Columns > Published on September 23rd, 2013

Ask the Grammarian: Multiple Hopes, Lay vs. Lie, Basically Useless Vocabulary, and a Stumper

Hello again! Thank you to everyone that submitted questions. This round of questions were really challenging. Let's see how I did:

How Many Hopes?

Our first question comes from Susan LeDrew who wonders if

it is grammatically correct to say to school children, "You are our hopes for the future."

While it seems like a simple enough question, I did have to scratch my head for a bit here. The problem is that the noun hope is intangible and abstract. What is a hope? What are hopes? Hopes can't be counted or measured.

I suppose it's all in the intent. If you mean to say that “our hopes” are instilled upon each individual child, then, yes, it would be correct because the "hopes" are plural and the "children" are plural.

However, I don't think it would be wrong to say “you are our hope for the future,” either. The implication here would be that there is a singular, undefined hope about the future that belongs to the speaker of the sentence. This implies that the "hope" is general and has something to do with the children but isn't dependent on each child.

In either case, the sentence itself can make grammatical sense. It just depends on what you mean. I would, however, suggest revising it completely to something more concrete.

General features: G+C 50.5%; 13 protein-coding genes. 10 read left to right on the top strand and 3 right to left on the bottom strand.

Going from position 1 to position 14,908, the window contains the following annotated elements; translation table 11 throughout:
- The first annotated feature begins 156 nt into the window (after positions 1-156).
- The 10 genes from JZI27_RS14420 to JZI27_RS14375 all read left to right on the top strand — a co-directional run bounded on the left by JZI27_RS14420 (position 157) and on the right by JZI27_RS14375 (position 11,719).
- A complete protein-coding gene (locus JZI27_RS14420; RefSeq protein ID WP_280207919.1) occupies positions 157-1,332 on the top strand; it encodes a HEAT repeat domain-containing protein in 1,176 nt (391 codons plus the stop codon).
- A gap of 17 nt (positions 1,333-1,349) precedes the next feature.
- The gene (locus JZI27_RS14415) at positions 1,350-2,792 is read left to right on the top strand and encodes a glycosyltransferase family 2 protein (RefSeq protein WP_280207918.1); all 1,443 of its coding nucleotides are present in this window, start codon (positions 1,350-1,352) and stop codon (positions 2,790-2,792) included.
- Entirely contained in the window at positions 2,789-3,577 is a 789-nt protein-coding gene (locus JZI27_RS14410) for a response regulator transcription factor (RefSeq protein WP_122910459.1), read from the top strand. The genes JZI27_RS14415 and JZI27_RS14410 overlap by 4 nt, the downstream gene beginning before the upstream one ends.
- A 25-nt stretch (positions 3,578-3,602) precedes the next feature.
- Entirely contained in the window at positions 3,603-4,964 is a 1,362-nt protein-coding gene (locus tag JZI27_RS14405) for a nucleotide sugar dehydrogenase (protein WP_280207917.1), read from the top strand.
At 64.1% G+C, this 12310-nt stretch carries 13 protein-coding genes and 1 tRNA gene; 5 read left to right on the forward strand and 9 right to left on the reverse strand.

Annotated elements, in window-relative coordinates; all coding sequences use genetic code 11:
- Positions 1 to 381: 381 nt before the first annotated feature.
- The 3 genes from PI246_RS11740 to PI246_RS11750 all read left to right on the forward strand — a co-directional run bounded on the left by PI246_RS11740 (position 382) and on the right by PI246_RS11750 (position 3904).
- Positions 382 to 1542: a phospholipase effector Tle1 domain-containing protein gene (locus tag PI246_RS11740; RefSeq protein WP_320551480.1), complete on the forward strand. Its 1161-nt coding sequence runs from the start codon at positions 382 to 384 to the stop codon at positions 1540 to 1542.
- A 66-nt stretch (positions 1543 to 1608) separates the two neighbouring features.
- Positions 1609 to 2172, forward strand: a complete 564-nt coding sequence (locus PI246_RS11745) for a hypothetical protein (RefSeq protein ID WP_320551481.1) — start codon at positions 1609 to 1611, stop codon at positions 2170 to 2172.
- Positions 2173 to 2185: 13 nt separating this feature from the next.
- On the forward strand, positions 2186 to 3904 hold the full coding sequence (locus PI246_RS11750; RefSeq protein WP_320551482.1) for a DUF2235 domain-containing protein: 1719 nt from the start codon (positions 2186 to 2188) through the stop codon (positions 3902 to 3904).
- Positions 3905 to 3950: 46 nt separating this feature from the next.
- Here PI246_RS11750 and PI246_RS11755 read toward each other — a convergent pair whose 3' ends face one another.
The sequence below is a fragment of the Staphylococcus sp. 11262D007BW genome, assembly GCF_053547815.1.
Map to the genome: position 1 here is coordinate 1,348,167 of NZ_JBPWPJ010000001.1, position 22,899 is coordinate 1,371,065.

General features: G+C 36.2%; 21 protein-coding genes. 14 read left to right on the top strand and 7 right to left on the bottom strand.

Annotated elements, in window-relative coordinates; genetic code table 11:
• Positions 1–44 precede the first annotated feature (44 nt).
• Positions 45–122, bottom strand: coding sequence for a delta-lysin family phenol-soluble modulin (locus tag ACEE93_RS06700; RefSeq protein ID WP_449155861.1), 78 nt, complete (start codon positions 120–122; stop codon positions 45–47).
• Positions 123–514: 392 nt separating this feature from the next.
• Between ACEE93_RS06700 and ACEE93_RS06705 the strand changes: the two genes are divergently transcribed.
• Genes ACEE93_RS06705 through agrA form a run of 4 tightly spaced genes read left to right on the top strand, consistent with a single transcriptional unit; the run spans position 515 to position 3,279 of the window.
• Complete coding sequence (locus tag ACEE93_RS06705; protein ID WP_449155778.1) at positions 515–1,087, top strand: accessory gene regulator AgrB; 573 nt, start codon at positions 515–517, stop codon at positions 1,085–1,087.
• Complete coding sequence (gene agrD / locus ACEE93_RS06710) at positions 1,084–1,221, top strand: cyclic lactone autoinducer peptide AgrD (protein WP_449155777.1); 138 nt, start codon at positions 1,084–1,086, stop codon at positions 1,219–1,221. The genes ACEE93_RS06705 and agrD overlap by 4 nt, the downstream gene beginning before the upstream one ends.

We hope you children can create a better future.

Lay Lie Laid Lay Laid Lain

Lauren Spieller asks:

Can you give us quick and dirty tips (and examples!) for how to use lay/lie, both in the past and present tenses?

Mignon Fogarty is the queen of Quick and Dirty Tips for grammar, but I'll give it a shot. The problem here is that these two verbs are so often confused for one another in songs and in print that it's very, very easy to get them mixed up. This is one of those cases when you can't rely on your linguistic instincts, a.k.a. your ability to discern what sounds correct based on your experience. You must actually learn and memorize these. Then be confident in your knowledge going forward and ignore outside influences that probably have it wrong.

Let's get to it.

The verb to lay means to put or to place something. It is a transitive verb which means it must have a direct object. That means you cannot just lay, you must lay something. One way I remember this is from the phrase “lay down your weapon.” (Yes, I watch a lot of Law and Order.) You have to lay something. You might also remember that chickens lay eggs, which are things. They can't lie eggs; that would be weird.

The verb to lie means to recline. It is an intransitive verb, so it does not take a direct object. That means that the subject of the verb does the action of the verb—which means it must put itself into a reclining position, not be put there by an external subject.